Frenchmen with lasers


18 mai 2009, 16h29m

I can cross out another name on my list of artists to see live (before they get too old to tour, I might add if I were mean): last Saturday I saw Jean Michel Jarre when his IN-DOORS world tour made a stop at Hartwall Areena in Helsinki. I went with an old friend from way back and seized the opportunity to visit him and his fiancée for the weekend while I was in town. Beer-drinking ensued and as far as I could tell, a good time was had by all.

We had booked early and got great seats, in the third row, with an excellent view of the maestro himself as well as long-time collaborator Francis Rimbert, stationed on our side of the stage. Across the stage I could see Dominique Perrier whenever Jarre wasn't standing in the line of sight, but of the fourth musician (Claude Samard?) I only saw the occasional glimpse of a drumstick or mallet.

The set list was perhaps a bit too predictable, relying heavily on Jarre's most popular compositions. I haven't heard any of his post-90s work, yet there was maybe one number in the entire set I didn't recognise, so it was largely an "oldies" set: three tracks from Oxygène, three from Equinoxe, two from Magnetic Fields... On the other hand, it's not as if I'd ever heard any of those tunes live before, so perhaps there isn't much point in acting disappointed.

Another small complaint I have is that at almost 80 eur per ticket, I would have expected a bit more show in terms of laz0rz and such. Of course the arena environment is pretty restrictive compared to the huge outdoor spectacles Jarre is famous for (I recall being greatly impressed by the concert video for Destination Docklands, despite watching it on my puny TV), so I guess they did what the circumstances allowed. Besides, I have to admit it was pretty cool when, at the beginning, he walked out through a seemingly solid sheet of white light, playing Industrial Revolution: Part 2, and then at the end did the same thing in reverse.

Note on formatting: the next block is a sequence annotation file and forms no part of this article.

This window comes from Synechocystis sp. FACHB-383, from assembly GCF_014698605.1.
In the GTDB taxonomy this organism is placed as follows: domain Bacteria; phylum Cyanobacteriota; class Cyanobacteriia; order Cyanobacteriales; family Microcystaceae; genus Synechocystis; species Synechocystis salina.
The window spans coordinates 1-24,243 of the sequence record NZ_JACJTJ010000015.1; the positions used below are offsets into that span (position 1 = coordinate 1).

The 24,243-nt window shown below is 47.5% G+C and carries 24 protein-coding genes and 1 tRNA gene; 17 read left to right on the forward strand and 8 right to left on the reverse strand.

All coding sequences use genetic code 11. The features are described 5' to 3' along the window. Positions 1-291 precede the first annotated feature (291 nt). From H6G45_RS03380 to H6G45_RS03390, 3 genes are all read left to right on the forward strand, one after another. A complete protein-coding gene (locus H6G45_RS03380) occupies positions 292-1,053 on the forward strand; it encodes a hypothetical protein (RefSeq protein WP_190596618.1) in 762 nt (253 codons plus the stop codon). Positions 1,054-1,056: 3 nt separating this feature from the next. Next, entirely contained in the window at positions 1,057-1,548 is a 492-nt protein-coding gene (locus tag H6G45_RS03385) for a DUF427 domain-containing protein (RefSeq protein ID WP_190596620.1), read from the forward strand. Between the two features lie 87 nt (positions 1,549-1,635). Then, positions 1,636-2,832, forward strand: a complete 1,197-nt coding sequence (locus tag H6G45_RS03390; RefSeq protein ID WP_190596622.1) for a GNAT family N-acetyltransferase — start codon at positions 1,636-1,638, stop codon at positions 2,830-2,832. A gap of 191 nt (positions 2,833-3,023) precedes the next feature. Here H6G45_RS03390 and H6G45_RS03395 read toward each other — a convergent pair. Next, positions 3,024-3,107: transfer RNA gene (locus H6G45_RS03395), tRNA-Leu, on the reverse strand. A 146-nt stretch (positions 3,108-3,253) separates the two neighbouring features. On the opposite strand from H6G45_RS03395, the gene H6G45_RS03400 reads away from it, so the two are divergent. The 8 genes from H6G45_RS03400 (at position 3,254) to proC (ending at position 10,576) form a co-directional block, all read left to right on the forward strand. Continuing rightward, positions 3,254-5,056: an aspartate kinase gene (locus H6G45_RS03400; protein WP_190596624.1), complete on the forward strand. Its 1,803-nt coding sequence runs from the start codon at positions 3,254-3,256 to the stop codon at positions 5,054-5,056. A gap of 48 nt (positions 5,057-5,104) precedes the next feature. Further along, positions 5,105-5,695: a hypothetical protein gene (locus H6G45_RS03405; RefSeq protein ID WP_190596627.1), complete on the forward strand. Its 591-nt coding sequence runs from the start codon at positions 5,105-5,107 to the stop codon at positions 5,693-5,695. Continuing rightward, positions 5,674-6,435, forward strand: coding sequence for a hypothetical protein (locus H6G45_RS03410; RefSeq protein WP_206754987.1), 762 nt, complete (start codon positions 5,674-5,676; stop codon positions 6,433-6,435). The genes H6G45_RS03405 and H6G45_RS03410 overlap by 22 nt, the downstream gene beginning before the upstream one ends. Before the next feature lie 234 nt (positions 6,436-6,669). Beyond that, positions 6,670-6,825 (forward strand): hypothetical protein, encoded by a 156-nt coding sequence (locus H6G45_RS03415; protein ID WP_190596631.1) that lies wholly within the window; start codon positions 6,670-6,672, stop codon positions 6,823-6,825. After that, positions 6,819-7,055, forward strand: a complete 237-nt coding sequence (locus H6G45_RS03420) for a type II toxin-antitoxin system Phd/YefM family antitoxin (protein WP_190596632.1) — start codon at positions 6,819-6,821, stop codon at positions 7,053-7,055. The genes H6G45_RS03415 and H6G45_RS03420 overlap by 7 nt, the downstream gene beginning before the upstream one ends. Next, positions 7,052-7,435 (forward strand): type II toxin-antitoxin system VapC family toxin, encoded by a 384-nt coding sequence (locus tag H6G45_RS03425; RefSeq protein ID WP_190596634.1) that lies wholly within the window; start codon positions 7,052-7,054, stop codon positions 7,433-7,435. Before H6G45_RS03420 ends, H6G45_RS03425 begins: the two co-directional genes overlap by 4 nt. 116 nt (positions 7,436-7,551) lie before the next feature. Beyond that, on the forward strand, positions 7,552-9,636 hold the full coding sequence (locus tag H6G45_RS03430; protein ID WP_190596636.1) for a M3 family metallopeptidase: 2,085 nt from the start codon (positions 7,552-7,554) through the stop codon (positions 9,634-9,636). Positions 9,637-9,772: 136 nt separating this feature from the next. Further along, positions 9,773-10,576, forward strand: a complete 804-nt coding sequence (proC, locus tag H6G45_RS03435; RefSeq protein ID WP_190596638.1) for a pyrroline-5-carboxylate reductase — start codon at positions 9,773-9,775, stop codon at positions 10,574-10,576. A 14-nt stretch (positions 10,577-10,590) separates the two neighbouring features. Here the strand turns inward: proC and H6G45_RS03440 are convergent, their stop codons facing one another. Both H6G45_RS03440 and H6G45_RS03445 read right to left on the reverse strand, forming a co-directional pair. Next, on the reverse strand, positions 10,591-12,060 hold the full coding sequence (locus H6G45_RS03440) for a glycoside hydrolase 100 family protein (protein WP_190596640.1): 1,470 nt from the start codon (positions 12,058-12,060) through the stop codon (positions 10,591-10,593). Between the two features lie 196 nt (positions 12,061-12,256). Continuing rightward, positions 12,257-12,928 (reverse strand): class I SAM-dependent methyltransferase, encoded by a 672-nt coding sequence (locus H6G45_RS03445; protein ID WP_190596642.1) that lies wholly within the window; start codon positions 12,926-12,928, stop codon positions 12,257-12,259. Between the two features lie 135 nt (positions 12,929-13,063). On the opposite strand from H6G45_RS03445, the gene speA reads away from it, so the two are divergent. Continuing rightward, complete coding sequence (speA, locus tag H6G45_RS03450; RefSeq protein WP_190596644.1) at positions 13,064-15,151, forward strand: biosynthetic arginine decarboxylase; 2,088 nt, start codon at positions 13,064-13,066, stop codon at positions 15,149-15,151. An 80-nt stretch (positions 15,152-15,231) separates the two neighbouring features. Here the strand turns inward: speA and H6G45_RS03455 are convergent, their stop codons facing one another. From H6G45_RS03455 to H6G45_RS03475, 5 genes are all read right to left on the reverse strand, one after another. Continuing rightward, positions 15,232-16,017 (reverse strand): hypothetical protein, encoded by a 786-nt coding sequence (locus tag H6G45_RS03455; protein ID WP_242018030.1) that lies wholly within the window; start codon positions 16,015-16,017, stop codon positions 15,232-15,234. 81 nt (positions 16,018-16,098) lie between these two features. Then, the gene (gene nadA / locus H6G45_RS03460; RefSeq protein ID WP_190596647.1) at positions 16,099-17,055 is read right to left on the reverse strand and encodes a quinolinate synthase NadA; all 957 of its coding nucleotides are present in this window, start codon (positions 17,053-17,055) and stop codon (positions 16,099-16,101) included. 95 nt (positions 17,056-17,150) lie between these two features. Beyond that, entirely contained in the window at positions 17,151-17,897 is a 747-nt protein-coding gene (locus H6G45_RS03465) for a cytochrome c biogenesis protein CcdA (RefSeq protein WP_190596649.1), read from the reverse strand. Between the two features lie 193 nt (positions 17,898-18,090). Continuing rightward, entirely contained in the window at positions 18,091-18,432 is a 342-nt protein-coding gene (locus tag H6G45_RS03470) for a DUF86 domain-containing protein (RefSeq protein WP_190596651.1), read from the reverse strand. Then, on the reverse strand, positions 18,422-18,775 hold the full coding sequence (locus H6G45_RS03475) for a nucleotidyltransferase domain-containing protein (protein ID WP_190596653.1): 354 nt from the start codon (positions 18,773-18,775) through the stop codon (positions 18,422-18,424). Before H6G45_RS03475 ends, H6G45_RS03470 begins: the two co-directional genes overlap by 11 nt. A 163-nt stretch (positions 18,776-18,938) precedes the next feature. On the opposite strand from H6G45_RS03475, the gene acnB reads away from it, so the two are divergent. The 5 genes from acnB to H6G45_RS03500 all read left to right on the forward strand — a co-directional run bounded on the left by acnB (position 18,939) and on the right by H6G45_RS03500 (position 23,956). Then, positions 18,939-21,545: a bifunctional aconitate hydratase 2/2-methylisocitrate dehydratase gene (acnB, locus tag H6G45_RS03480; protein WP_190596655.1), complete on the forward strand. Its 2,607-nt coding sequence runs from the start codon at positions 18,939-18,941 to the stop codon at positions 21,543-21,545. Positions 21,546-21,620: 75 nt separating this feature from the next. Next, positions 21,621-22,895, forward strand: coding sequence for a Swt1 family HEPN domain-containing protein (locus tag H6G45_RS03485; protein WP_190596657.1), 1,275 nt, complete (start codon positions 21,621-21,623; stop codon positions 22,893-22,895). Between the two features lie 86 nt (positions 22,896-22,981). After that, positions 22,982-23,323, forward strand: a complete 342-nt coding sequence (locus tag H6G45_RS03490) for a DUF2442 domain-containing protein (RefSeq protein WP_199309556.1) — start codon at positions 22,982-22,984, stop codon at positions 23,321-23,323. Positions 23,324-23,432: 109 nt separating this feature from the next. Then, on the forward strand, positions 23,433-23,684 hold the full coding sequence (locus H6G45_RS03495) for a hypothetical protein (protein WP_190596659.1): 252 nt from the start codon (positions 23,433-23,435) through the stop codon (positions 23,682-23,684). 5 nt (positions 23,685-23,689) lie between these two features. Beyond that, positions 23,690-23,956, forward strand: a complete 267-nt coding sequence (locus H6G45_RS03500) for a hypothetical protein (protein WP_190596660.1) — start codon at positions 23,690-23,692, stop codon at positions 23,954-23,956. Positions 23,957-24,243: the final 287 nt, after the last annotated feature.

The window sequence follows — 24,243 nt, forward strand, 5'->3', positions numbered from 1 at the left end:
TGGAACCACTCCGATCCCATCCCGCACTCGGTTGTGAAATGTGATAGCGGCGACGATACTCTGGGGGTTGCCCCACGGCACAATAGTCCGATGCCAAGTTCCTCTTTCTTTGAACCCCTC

So, all in all it was a damn fine show and money well spent. Some of the highlights for me:

  • Second rendez-vous, my all-time favourite JMJ composition, played in full length, demonstrating the heights of symphonic glory that a platoon of synthesizers can reach.
  • Calypso Part 3 (Fin De Siècle) as the slow "farewell" tune. Not the most obvious choice, but very appropriate in my opinion; it has a certain "we'll meet again" feel to it. I was not at all surprised to see some lighters thrust into the air during this number.
  • The novelty instruments: the theremin, the accordion, the iconic laser harp. I'd love to have a go at the theremin one day - it must be a tough instrument to master.
  • The trio of gentlemen with silly hats in the front row, who made it delightfully evident that they were having the time of their lives.

With Jarre's sort of music it can be hard to tell how much of it is actually played live, but it seemed to my semi-expert eye that quite a good bit of it was, once with misfortunate consequences: the laser harp went suddenly dark in the penultimate part of Second Rendez-vous when Jarre was supposed to play the lead with it, leaving the rhythm track playing alone in a rather sad manner. I thought he'd made the classic stage musician's mistake of treading on the wrong pedal (done that a few times myself), but in his blog entry he just says it froze for "unknown reasons". Whatever the cause of the accident, afterwards I saw him operate a foot controller, frantically trying to find the right program to get back on track. A speedy recovery was made and the piece was brought to a happy finish.

After the show we went to a pub, where we saw a bit of this year's Eurovision Song Contest on the TV, including enough of the vote counting to see that Norway was going to win hands down. The following day, before I left Helsinki, I made tentative plans with my friend to go see Kraftwerk when they come to Finland in August. Between that, the Savonlinna Opera Festival, a couple of gigs with my own bands and at least one academic conference, it looks like I have an interesting summer ahead of me.


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